What further complicates this is other deviations of the spelling of “woman” such as some which arose during the second wave feminism such as the spelling of woman with a y.
Though the two terms are similar in their aims of removing the word man, subsequently decentring men from discourse on women’s identities they are different in other aims of why they were coined. The latter phrase one devised with an aim of exclusion as opposed to inclusion as it was used by TERFs to distinguish those who were assigned female at birth from those who were not, something which is at odds which fundamentals of intersectional feminism and generally a harmful practice. All of this is referring to the contemporary usage of the term as opposed to historical dialects.
Another term we can scrutinise is the term BAME one I personally cringe when reading and also know has been under media scrutiny and even a Civil Service blog post critiques it. My personal gripe with it is how it is often used in a way which is almost dehumanising. The term doesn’t give much information and really just says anyone who isn’t white. What stands out to me about its use is how it is often a comment on what poc don’t have, or lack as opposed to focusing and placing responsibility on those who cause the issue for marginalised communities. A term I prefer is racially minoritized. As it is a comment on my current status or that of those who share a ethnicity or heritage but I also want there to be less shying away from calling me what I am – black or African or if we are specific Nigerian. When someone calls me a BAME individual it feels eradicating, it overly simplifies one aspect about me and doesn’t offer much help in the next step of spotlighting an issue which affects my community – what we can do about it. Within BAME there are countless identities and issues that affect each of us and women of colour are not one unilateral group.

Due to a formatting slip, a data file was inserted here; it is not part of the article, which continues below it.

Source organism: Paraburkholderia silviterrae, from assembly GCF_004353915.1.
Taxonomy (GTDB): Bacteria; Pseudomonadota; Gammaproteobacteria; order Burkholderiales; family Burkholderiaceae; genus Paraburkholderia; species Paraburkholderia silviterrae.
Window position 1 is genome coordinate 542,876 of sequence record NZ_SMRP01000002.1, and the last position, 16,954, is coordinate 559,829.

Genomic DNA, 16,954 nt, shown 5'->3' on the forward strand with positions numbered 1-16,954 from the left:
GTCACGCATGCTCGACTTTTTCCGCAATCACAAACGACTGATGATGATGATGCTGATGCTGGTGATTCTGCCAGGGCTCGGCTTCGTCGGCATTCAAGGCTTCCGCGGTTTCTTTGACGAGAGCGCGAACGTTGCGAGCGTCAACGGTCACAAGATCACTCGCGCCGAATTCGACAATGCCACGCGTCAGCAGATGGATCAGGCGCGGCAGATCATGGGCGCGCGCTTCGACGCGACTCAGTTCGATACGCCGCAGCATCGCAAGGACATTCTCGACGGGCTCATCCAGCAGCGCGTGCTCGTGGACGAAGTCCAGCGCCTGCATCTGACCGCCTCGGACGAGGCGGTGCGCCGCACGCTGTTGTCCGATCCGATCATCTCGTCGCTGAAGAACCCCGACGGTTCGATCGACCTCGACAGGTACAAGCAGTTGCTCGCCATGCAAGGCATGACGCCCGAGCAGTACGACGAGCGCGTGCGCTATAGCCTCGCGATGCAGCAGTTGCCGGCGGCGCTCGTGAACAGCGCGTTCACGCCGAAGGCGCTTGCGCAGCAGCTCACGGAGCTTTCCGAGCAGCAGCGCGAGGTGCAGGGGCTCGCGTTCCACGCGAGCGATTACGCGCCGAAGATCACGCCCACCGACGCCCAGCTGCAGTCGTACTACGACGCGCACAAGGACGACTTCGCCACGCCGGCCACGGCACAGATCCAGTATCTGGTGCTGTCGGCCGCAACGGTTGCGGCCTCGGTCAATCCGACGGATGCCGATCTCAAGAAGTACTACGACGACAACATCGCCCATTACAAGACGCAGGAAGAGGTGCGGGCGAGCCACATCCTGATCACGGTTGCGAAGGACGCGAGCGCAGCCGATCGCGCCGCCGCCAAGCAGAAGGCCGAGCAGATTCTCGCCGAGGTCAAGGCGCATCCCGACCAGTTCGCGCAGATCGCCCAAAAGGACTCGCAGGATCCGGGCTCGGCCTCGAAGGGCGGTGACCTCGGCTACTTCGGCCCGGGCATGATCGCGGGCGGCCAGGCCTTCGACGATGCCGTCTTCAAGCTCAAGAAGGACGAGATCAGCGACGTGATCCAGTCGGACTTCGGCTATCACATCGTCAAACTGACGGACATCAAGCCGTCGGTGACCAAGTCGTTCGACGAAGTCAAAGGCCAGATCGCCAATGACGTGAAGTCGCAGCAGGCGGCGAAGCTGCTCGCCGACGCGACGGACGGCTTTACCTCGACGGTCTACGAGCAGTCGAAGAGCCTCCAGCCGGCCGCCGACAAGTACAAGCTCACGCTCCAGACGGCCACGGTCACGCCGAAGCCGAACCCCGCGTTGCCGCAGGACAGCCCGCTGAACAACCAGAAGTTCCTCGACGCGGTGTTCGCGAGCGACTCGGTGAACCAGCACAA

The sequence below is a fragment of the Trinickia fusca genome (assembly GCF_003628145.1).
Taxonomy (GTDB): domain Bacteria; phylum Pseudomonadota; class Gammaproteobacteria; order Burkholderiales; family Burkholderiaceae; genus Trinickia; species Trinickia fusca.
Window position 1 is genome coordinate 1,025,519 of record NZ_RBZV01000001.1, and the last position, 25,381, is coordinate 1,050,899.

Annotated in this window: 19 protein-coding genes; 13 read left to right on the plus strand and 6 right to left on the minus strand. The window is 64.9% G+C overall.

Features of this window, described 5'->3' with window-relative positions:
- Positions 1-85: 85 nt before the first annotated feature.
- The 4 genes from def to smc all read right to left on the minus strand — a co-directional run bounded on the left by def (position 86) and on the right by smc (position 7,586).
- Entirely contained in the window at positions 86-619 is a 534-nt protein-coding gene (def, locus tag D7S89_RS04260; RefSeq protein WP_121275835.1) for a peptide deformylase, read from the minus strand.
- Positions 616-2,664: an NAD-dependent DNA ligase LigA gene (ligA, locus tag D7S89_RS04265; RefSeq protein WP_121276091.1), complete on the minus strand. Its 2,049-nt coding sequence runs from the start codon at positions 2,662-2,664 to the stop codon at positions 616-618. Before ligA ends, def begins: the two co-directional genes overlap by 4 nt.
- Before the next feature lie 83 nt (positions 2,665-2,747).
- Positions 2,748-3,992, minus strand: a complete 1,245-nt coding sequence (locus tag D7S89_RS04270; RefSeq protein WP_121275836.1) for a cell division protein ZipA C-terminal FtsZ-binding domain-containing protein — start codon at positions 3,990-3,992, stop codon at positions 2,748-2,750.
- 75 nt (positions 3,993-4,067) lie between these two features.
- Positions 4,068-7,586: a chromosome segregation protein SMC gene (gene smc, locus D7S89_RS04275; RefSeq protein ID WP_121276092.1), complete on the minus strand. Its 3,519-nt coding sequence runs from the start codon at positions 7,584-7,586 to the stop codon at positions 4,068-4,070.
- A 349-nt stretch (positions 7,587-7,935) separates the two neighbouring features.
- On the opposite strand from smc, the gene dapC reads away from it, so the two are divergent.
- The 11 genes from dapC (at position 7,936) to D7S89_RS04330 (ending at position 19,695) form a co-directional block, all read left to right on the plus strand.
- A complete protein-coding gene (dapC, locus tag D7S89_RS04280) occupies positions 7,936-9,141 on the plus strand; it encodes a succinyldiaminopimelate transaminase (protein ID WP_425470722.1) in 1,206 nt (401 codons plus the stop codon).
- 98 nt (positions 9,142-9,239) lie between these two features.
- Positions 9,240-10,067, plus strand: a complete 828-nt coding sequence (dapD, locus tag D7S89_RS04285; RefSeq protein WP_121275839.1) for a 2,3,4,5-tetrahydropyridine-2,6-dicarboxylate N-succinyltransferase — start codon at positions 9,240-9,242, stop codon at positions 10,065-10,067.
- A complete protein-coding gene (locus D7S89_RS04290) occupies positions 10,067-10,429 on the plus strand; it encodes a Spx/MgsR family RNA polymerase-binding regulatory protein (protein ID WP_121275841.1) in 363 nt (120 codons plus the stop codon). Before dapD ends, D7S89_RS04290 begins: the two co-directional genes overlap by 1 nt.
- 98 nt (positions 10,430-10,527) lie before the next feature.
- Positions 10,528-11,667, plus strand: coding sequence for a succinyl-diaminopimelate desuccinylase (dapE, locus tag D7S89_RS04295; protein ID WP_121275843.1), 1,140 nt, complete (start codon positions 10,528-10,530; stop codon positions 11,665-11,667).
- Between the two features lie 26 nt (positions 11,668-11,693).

Not to get me started on the term minority – minority group is palatable enough – but when I as an individual am called a minority it literally makes me feel small and when this happens within certain situations I am definitely more reluctant to raise my voice on an issue. For me there is a strong negative correlation there and that may not be the case for all people of colour but it is something which acts as a reminder for me to stop and think about the emotion I evoke with how I talk about others and those belonging to different groups.
Nothing About Us Without Us James Charlton uses for his book title and attributed his introduction to the phrase to Michael Masutha a South African activist. About policy which is “used to communicate the idea that no policy should be decided by any representative without the full and direct participation of members of the group(s) affected by that policy”
If those the policy is supposedly for - then individuals belonging to a group should be involved in the development of it and that should be reflected in language.